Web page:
SINGAPORE - A new minimally invasive procedure for heart valve repair has been successfully performed for the first time in Asia by the National Heart Centre Singapore (NHCS).
A 68-year old female patient was the lucky recipient of the procedure, performed in April this year.
The procedure, called MitraClip therapy, fixes hearts with severe mitral regurgitation - a condition where the heart's mitral valve does not close properly and causes the blood to flow back to the heart.
The procedure clips a 4mm wide metallic chip onto the leaky valve, through a small incision made in the groin, hence reducing the amount of blood flowing back into the heart.
About 12 per cent of those aged 75 and above suffer from mitral regurgitation, and this number is set to rise with Singapore's aging population. If left untreated, up to 30 per cent of these patients with severe regurgitation may die within six years.
It may also cause irregular heartbeats and worsen congestive heart failure. Up to 60 per cent of those with pre-existing heart failures may die from severe mitral regurgitation in the next five years.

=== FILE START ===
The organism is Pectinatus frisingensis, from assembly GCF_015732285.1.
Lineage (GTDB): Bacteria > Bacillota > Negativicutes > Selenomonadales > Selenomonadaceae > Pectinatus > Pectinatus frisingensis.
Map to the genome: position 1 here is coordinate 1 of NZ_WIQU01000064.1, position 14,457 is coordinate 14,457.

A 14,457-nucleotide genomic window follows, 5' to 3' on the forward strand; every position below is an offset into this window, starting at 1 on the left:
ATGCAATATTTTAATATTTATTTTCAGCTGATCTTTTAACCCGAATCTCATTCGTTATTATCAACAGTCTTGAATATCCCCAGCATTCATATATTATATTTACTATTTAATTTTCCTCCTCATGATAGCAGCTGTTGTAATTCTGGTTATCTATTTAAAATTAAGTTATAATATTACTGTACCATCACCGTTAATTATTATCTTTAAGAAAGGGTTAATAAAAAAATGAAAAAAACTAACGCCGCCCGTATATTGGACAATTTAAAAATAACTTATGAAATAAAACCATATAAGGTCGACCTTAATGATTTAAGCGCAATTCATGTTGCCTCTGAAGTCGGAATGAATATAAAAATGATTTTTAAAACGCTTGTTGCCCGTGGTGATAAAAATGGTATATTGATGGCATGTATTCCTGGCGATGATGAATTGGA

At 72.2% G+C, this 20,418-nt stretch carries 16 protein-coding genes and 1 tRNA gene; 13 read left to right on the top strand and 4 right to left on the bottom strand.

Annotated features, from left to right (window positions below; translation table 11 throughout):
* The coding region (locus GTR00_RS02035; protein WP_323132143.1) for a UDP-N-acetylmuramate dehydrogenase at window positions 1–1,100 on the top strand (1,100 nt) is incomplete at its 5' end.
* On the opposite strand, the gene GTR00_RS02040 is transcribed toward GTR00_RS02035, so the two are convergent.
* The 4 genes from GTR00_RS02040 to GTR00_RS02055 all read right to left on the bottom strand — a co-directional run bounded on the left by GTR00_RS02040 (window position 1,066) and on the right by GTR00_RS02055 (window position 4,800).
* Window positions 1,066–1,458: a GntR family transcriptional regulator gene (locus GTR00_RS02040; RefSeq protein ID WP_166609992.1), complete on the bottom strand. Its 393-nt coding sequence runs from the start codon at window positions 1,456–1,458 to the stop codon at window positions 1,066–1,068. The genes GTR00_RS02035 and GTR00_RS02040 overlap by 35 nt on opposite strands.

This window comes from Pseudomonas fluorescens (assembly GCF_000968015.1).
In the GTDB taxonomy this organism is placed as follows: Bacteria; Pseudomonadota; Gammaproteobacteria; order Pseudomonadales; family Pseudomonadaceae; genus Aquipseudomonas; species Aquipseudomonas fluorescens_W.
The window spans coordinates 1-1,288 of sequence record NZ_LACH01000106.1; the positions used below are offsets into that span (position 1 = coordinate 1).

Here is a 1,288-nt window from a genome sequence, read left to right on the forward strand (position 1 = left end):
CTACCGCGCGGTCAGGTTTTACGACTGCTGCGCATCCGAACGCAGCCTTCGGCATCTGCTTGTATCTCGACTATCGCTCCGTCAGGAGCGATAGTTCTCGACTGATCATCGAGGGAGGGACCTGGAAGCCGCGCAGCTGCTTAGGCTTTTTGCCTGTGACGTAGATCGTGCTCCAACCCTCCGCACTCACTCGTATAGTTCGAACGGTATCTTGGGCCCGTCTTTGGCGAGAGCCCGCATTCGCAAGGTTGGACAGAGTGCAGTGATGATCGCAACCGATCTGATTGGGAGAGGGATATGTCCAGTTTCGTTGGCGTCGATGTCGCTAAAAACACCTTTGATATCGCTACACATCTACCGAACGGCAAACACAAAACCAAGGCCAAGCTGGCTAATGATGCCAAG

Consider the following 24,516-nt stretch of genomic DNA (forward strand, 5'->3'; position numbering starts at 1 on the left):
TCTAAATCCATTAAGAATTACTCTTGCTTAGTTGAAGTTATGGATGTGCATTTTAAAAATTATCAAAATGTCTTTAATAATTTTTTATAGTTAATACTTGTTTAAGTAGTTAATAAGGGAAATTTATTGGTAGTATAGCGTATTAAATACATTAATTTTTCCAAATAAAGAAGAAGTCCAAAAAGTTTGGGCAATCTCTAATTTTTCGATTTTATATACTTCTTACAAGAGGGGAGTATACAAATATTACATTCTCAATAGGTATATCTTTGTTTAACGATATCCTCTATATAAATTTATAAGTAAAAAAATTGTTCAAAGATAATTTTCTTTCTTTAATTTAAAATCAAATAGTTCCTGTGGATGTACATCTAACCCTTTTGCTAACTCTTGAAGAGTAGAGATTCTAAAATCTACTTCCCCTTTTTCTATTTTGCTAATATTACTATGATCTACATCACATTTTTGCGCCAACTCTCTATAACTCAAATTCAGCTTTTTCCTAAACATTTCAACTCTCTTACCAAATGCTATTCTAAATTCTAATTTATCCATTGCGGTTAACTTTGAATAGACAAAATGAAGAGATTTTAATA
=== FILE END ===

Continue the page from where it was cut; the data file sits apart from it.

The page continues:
Patients can look forward to improvements in heart function and reduction in symptoms such as breathlessness and fatigue.
According to NHCS, the MitraClip procedure is considered far safer than other available procedures, with 33 per cent less major adverse effects occurring within 30 days as compared to heart valve surgery. It also cuts down recovery time and has a lower risk of complications arising.
However, NHCS doctors said the procedure is only available for patients who are not eligible for open-heart surgery, such as those with chronic lung disease or have undergone previous heart operations, a local TV station reported.
NHCS is currently the only place in Asia offering the MitraClip procedure.